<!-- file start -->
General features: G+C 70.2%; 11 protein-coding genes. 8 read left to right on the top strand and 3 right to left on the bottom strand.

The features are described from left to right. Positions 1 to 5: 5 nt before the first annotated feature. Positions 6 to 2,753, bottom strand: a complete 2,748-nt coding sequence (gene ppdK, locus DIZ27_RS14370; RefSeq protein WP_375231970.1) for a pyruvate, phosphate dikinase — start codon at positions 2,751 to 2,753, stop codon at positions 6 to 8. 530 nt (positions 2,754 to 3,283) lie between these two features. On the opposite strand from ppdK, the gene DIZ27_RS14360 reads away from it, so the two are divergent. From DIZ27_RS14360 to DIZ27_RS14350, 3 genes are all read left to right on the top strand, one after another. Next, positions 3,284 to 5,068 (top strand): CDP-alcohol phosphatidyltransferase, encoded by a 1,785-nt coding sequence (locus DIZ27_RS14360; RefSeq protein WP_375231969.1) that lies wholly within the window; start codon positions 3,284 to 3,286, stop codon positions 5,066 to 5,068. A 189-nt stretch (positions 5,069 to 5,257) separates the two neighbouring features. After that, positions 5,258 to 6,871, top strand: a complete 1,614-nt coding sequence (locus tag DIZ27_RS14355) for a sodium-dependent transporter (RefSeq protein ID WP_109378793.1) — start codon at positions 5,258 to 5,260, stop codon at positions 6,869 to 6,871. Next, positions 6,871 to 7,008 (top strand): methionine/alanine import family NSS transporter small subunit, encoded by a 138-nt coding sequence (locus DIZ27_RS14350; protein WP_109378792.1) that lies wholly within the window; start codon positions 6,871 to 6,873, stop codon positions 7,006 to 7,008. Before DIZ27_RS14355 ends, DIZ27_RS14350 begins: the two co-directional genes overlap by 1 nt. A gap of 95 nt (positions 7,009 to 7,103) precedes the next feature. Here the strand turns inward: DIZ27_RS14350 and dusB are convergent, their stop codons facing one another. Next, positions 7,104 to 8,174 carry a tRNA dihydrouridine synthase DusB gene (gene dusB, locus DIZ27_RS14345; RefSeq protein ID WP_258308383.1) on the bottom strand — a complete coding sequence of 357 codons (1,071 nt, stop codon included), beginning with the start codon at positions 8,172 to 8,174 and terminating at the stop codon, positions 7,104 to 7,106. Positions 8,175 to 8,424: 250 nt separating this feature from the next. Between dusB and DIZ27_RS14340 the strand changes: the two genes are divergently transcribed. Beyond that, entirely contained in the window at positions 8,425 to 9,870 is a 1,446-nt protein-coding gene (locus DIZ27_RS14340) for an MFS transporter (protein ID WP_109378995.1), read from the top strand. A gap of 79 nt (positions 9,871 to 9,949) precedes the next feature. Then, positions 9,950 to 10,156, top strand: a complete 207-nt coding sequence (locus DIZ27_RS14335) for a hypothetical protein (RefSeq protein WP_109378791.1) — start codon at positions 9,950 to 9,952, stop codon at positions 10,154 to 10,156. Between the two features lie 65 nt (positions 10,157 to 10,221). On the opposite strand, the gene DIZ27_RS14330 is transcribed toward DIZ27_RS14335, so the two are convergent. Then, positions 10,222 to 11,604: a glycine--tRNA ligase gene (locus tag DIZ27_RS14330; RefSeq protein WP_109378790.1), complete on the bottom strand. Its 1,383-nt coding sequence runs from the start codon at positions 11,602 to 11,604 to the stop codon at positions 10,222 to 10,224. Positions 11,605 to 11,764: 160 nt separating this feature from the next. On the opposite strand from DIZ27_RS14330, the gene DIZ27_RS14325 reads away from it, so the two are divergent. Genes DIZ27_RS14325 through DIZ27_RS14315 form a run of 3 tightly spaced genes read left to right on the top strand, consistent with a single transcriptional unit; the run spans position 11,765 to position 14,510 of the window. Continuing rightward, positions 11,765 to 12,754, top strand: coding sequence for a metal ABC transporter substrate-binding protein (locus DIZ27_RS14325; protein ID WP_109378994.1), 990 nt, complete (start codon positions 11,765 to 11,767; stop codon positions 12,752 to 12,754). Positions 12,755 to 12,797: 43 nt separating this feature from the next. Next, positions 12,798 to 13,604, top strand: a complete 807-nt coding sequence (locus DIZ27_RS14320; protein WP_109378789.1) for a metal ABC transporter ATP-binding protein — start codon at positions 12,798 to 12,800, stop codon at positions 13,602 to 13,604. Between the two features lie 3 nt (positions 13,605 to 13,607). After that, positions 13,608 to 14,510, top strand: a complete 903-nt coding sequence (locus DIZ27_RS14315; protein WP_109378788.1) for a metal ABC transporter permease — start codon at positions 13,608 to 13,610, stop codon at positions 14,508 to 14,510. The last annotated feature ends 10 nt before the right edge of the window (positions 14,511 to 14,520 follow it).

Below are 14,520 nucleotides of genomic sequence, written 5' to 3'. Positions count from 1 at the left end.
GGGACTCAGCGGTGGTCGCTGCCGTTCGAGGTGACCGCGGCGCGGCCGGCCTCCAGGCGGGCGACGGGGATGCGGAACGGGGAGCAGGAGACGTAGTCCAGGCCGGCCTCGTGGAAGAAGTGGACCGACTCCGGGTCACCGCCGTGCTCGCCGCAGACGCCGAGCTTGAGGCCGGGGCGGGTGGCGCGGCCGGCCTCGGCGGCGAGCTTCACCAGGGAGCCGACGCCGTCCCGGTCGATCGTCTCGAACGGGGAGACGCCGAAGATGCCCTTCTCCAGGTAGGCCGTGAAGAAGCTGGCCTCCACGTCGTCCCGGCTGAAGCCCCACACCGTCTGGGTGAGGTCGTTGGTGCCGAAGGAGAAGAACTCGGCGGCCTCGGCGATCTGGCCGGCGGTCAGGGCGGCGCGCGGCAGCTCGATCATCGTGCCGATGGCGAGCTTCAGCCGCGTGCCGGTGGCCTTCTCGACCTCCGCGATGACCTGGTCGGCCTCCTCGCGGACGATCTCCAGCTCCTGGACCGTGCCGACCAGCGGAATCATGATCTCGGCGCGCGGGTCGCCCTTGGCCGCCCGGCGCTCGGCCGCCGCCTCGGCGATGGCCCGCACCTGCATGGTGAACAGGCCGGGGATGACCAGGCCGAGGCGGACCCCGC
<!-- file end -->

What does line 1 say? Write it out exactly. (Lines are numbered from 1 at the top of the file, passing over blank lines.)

General features: G+C 70.2%; 11 protein-coding genes. 8 read left to right on the top strand and 3 right to left on the bottom strand.